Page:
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  10. Thank you Karen for your wonderful post. This is a good time to contemplate on all we have enjoyed and learned this year, instead of thinking about the things we didn't get to, or might of missed. The photos of your gardens and handiwork are lovely. The little sweater for Eloise is darling. Would you be able to share the pattern? I have two new granddaughters I would love to make that for.:) Thank you for your encouraging posts.
    Teri

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  11. Thank for sharing, Ladies. It does me good to know that I've been encouraging in some way. It's my intent. And I like to read your insights and opinions.

    CottageCreationsPatterns is the Iowa company. "Scandinavian Cardigan" is the pattern that accommodates sizes for the whole family and for both boys and girls. I followed the smallest size - size 2. I used dp needles and circular. It's for worsted weight so it goes fast. I separated some red from skeins of the self-striping so that both sleeves, and the bottom of the cardigan, would start with the same color. I didn't follow the Scandinavian two-color pattern in the yoke for this cardigan. But several "Elizabeth Zimmerman" style yoke patterns are provided.

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  12. Such an excellent and edifying read. It builds us up with sweet words of encouragement. How kind you are, to see the merit in every individual family's way of living out education. Very much needed. 'A word fitly spoken ..'

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  13. Hi, Karen. Maybe I am the only one who cried while reading, but I felt I had to let you know how the Holy Spirit used your family stories to get my attention. Thank you (and Dean) for reminding me of the glorious freedom in Christ I have to be me, and to let Mason's methods shine through in our unique family dynamics. I have decided that when I miss "...the joy of learning with [my]children when choosing exact recipe over personal application." I miss everything. And I lose my strength too, because the joy of the Lord is my strength. Thank you for the beautiful images, nature and handmade. I always spend time studying each one!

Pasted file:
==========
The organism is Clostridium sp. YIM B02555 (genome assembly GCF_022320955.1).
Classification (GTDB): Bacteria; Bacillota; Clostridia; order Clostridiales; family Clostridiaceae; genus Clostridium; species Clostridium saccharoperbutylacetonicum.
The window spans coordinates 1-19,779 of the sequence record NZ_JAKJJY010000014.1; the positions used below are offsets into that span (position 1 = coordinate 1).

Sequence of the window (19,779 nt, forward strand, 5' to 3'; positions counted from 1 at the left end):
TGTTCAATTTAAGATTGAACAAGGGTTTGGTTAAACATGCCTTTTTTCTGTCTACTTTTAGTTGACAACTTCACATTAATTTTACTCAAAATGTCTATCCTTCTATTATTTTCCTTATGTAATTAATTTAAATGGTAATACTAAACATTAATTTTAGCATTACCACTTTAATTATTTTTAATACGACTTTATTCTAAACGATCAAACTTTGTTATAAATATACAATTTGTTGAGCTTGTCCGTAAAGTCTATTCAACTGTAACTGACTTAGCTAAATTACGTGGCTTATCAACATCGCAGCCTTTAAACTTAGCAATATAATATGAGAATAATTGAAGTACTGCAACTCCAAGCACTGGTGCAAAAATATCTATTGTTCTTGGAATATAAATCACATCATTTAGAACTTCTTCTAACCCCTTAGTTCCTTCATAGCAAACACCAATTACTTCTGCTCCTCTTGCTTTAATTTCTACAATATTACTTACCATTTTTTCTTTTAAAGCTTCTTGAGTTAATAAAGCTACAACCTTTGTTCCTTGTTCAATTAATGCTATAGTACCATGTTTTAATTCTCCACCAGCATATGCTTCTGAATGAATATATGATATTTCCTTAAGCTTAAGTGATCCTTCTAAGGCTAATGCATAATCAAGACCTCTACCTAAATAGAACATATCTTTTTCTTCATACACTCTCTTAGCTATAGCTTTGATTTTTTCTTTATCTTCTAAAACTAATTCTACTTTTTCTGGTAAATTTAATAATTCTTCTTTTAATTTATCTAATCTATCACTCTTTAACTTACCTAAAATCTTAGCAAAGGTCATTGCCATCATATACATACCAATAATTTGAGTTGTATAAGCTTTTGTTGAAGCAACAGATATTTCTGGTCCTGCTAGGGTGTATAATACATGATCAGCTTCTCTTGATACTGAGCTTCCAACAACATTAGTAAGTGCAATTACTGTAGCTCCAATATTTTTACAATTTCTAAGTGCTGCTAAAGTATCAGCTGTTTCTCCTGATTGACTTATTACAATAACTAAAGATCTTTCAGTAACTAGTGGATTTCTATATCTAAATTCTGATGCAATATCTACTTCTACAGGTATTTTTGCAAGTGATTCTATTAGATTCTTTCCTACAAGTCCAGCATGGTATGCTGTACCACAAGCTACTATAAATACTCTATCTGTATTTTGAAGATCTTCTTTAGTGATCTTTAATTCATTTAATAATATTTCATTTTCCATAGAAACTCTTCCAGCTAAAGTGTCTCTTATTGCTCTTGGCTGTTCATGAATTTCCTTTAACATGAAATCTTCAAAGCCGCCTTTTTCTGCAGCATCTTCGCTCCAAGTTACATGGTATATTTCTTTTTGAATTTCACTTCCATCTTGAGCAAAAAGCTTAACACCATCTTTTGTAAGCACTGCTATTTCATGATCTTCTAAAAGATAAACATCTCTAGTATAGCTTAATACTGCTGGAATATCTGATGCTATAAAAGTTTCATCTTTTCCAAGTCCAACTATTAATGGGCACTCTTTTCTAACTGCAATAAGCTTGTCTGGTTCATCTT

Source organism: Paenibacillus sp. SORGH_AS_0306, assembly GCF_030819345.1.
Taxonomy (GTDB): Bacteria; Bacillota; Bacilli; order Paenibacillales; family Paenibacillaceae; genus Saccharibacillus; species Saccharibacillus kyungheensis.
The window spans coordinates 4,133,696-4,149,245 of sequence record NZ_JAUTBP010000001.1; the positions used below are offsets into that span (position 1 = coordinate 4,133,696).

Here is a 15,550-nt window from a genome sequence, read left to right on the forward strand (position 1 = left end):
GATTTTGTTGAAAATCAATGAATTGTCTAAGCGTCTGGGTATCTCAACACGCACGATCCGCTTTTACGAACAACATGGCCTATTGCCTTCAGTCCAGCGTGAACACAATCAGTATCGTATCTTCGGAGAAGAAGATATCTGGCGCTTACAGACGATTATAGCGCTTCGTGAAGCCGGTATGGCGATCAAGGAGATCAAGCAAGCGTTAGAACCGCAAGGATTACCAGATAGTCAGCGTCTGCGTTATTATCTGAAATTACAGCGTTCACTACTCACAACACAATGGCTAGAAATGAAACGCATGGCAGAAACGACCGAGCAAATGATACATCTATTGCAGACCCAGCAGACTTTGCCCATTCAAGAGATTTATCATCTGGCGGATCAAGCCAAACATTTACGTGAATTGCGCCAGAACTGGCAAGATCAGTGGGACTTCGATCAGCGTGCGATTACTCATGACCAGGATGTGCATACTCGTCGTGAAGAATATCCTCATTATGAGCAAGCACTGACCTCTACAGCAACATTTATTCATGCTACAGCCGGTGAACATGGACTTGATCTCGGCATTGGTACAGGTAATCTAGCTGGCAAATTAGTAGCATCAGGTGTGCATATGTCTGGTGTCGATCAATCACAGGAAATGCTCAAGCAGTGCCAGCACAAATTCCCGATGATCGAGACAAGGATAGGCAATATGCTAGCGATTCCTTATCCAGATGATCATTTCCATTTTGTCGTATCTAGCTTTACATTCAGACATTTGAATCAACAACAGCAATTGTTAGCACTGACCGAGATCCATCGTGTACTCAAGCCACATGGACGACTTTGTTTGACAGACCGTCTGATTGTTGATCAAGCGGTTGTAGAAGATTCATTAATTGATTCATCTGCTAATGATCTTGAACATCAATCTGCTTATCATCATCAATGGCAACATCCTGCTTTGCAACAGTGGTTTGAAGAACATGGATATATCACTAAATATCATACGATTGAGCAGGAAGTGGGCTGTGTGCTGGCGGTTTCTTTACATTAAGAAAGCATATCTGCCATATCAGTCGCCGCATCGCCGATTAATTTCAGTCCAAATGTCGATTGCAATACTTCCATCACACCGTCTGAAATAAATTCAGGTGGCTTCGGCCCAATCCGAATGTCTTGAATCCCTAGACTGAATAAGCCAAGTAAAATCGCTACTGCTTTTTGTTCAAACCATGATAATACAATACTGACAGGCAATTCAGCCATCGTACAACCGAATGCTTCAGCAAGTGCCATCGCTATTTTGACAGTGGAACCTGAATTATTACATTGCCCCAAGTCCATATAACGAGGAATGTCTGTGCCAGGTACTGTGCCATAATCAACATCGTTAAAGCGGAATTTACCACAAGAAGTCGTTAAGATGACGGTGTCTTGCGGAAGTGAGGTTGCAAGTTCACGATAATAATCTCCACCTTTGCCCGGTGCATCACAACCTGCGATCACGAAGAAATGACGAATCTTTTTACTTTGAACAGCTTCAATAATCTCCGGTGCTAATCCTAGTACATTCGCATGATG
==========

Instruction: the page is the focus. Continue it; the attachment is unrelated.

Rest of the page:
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  14. Tears of relief are streaming down my cheeks.

    My most heartfelt thanks Karen.

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  15. This post was a burden lifter. Thank you so much for writing this. It was a sigh of RELIEF. I think most of us know this is how we should approach our motherhood but it's seems like we need reminding and God knows that. That is where other's who have gone before us are so needed for those of us still on the trail.

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    1. Yes and Amen! Thank you Lord for those around us who decrease our burdens and help us find the joy.

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  16. Mrs. A, I was moved and touched by this post. TRUTH! praise the Lord. And as long as we follow Miss Mason along her teachings and remember Christ our King, no matter where on the globe we are from the backwoods to the English countryside her teaching shall never get old! Looking forward to part 2. bless your heart.

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  17. WOW.Much needed wisdom for all of us Mothers in the trenches.Thank you,God bless you.
    In gratitude,
    Marybeth

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  18. Karen, as the comments come in I can't help but add that I hope you realize what a blessing you are to so many of us. Thank you for taking the time to continue to invest in homeschooling moms. I know I am not alone when I say I appreciate your encouragement very much. ��

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  19. What a beautiful and inspirational post. Thank You
    Marion